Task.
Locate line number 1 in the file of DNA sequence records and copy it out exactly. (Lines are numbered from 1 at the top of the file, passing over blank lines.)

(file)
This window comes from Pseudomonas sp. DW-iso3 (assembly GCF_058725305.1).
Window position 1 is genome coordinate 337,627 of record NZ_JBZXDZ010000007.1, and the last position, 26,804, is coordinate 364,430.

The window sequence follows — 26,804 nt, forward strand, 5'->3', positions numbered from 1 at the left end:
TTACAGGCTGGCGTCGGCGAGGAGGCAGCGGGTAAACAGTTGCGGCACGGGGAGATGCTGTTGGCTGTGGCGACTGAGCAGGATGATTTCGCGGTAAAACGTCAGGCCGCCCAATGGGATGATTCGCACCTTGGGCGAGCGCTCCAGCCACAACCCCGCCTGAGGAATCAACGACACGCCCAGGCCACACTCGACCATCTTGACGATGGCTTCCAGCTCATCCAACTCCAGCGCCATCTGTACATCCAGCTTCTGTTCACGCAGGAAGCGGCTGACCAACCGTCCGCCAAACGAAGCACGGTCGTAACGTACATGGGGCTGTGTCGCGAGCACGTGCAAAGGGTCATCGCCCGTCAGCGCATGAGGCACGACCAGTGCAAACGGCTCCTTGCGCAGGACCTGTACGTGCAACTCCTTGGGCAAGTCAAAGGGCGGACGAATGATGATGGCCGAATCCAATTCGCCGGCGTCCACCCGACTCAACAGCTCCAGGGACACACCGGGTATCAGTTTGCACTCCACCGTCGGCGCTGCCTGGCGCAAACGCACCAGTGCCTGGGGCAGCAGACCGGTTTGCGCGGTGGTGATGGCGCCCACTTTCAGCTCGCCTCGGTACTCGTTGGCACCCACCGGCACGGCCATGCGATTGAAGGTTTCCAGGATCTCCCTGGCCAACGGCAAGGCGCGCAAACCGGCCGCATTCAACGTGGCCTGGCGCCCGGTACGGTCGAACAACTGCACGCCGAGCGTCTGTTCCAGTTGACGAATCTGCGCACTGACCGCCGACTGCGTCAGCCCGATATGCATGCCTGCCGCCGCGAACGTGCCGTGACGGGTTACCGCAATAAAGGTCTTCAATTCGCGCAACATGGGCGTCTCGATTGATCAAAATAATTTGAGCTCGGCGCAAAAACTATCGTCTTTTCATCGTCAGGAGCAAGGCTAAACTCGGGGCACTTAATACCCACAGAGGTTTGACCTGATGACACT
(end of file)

This window comes from Pseudomonas sp. DW-iso3 (assembly GCF_058725305.1).